WORDS: Patrick Kolan
If there wasn’t another superhero movie after Logan – if Logan was the swansong for not just Marvel’s fan-favourite Cannuck but for all superheroes on celluloid, I’d be absolutely fine with this. I think, with Logan, we’ve now seen the upper limits of what comics-on-film can achieve. It won’t get much better than this. By all rights, Logan shouldn’t really be as good as it is.
Maybe that’s unjust, but this film truly surprised me with an affecting and sincere story that is heads above Marvel’s back catalogue. James Mangold manages something quite –and quietly- extraordinary in Logan.
How? Three big reasons.
Mangold is a filmmaker for adults, firstly. He balances character drama with smart action. Walk the Line, Girl, Interrupted, 3:10 to Yuma—these are heavily emotive films, painting characters and drama with thick brushstrokes. To take on Logan is surprising in some ways, but absolutely makes sense, as this is less an action film, more a backdrop to tell the story of what happens with your favourite heroes get old, get sick, are forgotten or remembered by the wrong people for the wrong reasons.
The second reason it works? Hugh Jackman. Under a steady hand, patient editor’s eye and a smart and very adults-only script (the film opens with a casual “fuck” and keeps the pace up), he finally presents Logan, the Wolverine, as human more than superhuman. There are shades of award-ready performance here. There is subtlety and sadness and explosions of violence that his bulked-out frame carries so naturally.
This is all offset by the third reason Logan excels: Daphne Keen as the ferocious but vulnerable girl under Logan’s protection. Her filmic debut, Daphne is note-perfect throughout in a role that surely challenged her to explore some very dark places. She matches so naturally with Jackman – and almost outshines a great support cast, including Patrick Stewart (who is also restrained and remarkable – with bursts of unexpected and disarming humour) and an almost unrecognisable Stephen Merchant.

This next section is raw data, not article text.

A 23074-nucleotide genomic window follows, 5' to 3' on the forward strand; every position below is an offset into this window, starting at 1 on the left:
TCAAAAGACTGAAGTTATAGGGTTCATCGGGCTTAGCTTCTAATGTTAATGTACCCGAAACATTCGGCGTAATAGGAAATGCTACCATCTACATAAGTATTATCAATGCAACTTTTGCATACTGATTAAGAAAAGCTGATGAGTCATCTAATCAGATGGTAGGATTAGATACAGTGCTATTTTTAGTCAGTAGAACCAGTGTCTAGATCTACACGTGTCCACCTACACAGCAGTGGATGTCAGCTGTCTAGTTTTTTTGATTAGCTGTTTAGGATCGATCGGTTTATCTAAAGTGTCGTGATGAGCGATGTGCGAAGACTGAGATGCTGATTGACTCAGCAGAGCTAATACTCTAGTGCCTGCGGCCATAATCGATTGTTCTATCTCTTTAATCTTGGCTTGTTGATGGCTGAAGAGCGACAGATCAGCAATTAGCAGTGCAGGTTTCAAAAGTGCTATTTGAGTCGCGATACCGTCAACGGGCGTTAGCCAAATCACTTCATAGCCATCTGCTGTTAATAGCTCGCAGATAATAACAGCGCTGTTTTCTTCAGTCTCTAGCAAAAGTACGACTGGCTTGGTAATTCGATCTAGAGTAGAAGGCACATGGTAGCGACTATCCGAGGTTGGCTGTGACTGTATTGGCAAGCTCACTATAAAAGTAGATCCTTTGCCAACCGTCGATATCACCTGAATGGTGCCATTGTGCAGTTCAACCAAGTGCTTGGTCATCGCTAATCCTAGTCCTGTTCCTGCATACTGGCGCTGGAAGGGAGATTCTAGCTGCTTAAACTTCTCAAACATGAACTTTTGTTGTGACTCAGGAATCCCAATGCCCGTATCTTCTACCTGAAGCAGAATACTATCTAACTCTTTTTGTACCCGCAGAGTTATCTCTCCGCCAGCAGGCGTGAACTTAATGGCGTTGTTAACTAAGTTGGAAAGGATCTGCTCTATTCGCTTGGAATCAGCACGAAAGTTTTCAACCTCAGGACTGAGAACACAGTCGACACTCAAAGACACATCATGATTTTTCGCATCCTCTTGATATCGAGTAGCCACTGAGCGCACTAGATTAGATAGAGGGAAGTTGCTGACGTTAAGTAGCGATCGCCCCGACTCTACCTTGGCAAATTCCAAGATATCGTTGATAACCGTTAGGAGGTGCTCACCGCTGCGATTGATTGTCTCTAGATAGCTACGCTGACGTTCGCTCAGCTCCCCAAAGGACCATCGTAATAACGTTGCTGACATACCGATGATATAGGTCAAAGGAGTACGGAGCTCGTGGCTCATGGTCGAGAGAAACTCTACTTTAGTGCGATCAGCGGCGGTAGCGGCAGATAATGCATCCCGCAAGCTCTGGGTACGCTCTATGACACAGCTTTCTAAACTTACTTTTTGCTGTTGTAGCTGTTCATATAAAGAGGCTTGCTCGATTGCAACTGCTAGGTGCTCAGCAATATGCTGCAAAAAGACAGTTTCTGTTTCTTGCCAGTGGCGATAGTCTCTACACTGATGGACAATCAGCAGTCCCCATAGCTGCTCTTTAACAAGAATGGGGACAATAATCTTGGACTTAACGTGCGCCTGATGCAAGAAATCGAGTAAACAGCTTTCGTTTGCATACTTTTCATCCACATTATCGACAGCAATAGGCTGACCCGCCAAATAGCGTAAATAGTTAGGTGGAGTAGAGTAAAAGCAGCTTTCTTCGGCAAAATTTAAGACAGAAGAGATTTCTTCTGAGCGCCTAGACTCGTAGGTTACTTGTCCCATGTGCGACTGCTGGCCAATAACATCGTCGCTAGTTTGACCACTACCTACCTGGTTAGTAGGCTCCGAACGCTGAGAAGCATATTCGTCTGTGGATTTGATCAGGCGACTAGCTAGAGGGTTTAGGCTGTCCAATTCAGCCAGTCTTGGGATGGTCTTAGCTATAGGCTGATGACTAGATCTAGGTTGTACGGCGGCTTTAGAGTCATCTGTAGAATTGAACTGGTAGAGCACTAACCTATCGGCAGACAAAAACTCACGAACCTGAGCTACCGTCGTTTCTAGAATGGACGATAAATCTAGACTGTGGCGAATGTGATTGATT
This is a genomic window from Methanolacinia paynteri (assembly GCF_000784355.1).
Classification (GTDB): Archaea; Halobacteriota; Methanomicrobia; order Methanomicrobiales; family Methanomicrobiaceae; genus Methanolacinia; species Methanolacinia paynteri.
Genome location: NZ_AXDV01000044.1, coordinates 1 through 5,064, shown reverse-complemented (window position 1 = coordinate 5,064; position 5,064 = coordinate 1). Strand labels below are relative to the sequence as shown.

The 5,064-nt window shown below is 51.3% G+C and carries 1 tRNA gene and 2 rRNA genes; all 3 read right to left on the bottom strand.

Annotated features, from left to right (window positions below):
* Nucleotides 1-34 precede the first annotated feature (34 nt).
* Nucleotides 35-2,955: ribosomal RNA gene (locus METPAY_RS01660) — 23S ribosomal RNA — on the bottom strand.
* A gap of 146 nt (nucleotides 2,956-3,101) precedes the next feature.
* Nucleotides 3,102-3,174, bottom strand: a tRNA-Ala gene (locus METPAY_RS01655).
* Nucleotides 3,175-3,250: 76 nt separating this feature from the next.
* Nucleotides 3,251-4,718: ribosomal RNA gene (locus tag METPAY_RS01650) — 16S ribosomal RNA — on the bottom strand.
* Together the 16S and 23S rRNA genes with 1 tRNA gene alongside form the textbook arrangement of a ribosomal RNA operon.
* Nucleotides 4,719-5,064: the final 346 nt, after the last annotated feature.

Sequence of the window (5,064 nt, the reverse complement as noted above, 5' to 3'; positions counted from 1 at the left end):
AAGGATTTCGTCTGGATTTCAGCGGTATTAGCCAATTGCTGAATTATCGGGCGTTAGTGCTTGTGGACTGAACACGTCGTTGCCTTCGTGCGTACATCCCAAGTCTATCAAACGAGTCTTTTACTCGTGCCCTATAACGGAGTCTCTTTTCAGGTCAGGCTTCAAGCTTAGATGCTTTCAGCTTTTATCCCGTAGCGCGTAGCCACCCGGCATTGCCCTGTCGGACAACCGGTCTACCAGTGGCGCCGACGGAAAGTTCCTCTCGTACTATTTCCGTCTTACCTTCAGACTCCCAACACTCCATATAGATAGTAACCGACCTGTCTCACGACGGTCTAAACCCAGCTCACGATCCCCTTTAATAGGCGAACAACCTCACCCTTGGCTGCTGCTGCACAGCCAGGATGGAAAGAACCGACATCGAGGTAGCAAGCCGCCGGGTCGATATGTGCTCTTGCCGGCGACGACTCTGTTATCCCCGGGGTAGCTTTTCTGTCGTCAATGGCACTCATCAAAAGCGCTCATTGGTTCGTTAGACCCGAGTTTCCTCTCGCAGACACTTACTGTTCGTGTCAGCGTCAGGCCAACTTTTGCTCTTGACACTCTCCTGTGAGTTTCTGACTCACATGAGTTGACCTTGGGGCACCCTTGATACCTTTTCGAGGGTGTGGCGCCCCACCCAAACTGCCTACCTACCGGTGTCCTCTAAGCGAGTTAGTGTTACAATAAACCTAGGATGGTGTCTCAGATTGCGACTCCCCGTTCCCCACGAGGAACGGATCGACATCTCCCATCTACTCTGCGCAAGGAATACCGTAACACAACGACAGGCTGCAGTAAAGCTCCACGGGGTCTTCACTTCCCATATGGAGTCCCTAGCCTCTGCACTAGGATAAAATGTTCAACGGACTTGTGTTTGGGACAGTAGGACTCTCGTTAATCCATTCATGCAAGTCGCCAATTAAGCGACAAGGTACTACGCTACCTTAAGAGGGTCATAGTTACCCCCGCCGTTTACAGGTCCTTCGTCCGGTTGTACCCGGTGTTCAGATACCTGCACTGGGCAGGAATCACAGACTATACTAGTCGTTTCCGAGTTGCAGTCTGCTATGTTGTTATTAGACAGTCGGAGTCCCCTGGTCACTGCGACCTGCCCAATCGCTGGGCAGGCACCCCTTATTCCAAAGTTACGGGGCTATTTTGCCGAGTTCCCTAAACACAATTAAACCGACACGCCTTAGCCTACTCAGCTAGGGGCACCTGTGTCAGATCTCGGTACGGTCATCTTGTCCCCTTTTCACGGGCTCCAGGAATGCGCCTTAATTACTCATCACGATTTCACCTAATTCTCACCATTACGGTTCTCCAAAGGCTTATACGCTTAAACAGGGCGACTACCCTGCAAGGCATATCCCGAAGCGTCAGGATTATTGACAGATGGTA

Under Mangold, this story carefully toys with the throttle. It is at times patient – wisely drawing out cuts and lingering longer than typical action fare. He is disciplined about his action – sudden bursts that are short enough to be impactful and sometimes drawn out to ratchet up the suspense. Maybe that’s pure directorial competence – doesn’t sound that special—but man, it’s such a change from the genre norm.
The film is excellent; it’s very rare for comic book fans to be treated like they have brains and can stand cuts that last more than 3 seconds. If you’ve read this far and snuck a glance at the score, you might be expecting a perfect five stars here – but Logan isn’t flawless.
Logan’s final act stumbles when it reverts at times back to the patent silliness of McGuffins. The “X” in this film’s plot is a substance that you’ll groan at when it’s introduced. It’s not needed. It’s there to keep the action high and solve some very basic problems that the writers needed to overcome when working with a hero that’s an arthritic, broken, bleeding mess.
Likewise, the villainous characters ultimately lack logic in their actions. There are some dumb turns in that final act that bring the stratospheric and engrossing first two-thirds back down to earth. However, the ending stabilizes the plane and brings it back up again with a final sequence that is almost assuredly going to divide fans as much as cap off Wolverine’s story arc as it always should have.
Logan had me revisiting defining moments in Leon: The Professional and Terminator 2: Judgment Day – two films that remind me of the power of age and duty as a motivating force. Old Man Logan is so painfully constrained by his age; it’s doubly highlighted by his young partner. It’s a dynamic that is drawn from concepts in the comics – the Wolverine/Jubilee duo for one – but it’s given a solid original context here. Most importantly, it’s a bitter joy to watch.
Logan is a success on so many levels that the critiques only slightly detract from the whole. Mangold and Jackman bring integrity and ability to an increasingly stale and pandering genre, closing out Jackman’s Wolverine with dignity and poise. That’s more that most of us can hope for when we’re 170-plus years old, right?